Category: Author: Heather
My intention for this post was to touch on changes recently implemented on several social media platforms. And then I started writing. When the Facebook section got to four pages, I decided to just focus on the Book.
As Tiffany, Devo, or the Baha Men can tell you, getting to the top is easy, staying at the top takes planning. Which explains Mark Zuckerberg’s obsession with innovation, and his propensity to develop new product offerings—whether you ask for them or not.
Changes to Facebook are harder to keep up with than Blake Shelton’s love life. Facebook announced several updates as recently as yesterday. And, some changes announced as far back as September, are really only now coming to fruition. Grab some popcorn this is going to get interesting.
So…what’s Facebook up to?
First and foremost, if you haven’t heard—don’t forget to give me the address of the rock you’re residing under so I know where to send a Christmas card—Zucks and Cilla are having a baby. So cute!
Facebook is all about that video
Whatever Facebook wants, Facebook gets. Just ask WhatsApp. And, Lightbox. And, Oculus. And, Pebbles.
Years ago Facebook realized the power of image hosting services like Photobucket, and set out to become your favorite place to host photos. How? They deprioritized your text updates in the Newsfeed and prioritized your photo shares. So what did we do? We started uploading more and more, and more, photos. And, when we grew weary of just uploading and began looking for a platform on which to edit and share our photos, Facebook bought that one—yeah, we’re talking about you Instagram.
Facebook continues its quest for world video domination. Streaming platforms like Meerkat, Periscope, and Blab have demonstrated success, so Facebook joined the party—why, hello Mentions with live streams for verified profiles. And, in true Facebook style, they’re taking the medium to the next level with 360 Video.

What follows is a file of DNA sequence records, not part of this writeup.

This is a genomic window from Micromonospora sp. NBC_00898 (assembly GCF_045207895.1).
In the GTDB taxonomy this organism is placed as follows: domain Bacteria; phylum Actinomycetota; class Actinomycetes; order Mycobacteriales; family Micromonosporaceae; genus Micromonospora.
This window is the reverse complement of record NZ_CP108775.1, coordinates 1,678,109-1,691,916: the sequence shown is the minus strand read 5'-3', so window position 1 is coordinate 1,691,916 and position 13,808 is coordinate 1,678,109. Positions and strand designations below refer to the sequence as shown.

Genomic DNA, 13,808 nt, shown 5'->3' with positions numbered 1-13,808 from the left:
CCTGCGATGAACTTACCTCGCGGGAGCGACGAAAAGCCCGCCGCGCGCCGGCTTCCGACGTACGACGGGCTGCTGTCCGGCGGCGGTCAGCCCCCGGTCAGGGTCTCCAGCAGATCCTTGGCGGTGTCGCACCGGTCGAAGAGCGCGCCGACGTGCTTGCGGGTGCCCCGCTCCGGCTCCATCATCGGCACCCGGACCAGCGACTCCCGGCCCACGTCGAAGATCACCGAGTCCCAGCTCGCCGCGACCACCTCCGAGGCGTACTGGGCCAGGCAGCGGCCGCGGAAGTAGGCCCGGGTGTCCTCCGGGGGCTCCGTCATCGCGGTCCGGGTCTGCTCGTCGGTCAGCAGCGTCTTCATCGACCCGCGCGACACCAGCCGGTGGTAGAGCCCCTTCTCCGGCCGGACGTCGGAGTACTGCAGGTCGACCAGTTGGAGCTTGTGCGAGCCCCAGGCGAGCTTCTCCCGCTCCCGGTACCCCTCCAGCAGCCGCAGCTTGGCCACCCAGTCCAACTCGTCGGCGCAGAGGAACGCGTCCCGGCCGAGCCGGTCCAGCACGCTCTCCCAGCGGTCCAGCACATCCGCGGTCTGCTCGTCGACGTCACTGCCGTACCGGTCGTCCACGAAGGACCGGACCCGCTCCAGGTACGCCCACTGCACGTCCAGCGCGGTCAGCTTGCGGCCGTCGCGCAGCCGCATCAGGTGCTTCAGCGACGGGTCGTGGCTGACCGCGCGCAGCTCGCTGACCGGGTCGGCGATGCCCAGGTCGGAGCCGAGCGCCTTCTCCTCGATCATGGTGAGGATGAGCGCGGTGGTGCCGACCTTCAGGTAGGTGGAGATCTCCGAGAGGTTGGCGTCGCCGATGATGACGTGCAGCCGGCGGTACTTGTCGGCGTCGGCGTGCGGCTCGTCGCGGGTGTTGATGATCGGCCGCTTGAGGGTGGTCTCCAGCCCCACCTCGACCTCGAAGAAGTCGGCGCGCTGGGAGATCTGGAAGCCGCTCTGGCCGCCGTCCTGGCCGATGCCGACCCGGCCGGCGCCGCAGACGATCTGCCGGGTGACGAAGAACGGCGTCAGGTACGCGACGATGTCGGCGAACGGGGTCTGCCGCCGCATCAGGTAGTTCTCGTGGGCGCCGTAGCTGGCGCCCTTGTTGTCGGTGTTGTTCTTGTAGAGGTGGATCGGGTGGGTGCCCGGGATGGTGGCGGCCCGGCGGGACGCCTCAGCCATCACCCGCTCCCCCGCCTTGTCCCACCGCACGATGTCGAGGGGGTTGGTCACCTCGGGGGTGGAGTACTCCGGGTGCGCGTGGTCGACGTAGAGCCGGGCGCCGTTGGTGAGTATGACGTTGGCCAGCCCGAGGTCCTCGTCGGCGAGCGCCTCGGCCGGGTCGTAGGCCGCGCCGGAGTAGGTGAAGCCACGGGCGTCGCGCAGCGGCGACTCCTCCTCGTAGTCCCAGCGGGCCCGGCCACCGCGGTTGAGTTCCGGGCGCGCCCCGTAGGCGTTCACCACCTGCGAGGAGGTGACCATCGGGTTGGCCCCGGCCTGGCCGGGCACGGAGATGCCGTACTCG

Let’s say you’re not The Rock and don’t own tens of thousands of dollars in video equipment. Facebook’s making several changes applicable at the end user—and most importantly marketer—levels starting with a new Video Newsfeed experience, and multitasking and video saving features. In a move designed to directly contend with YouTube, Facebook’s offering a 55 percent revenue share for content curation. One of my favorite social media thought leaders, and Facebook marketing expert, Mari Smith, recently shared this video highlighting these features.
What would Don Draper do?
Facebook has embraced its pay-to-play mantra. If you’re not already advertising on Facebook, you’re missing out. One of our clients recently advertised their Halloween candy buyback program solely on Facebook. Every single one of their fourteen participants learned of the program through the boosted Facebook event. That’s fourteen potential patients who visited their office, and who were exposed to their brand. With an ad spend of $28.14, that’s a cost of $2.01 per lead. When was the last time you attracted a new patient for $2?
While you’re already in Power Editor, take a look at the new SlideShow option. Create video ads from still pictures using images you already have, or the Facebook stock photo library. This is a great option for a practice without raw video footage, but wanting to take advantage of the power of video.
The Notifications tab gets a makeover
Similar in concept—and name—to Google Now’s Cards, on Monday Facebook rolled out an updated Notification tab featuring Cards for its mobile app.
In addition to traditional updates, the tab now includes information on trending topics, birthday reminders (because really, how else would I remember that kid who ate paste in the fifth grade is turning 29), local events, and newly released movies.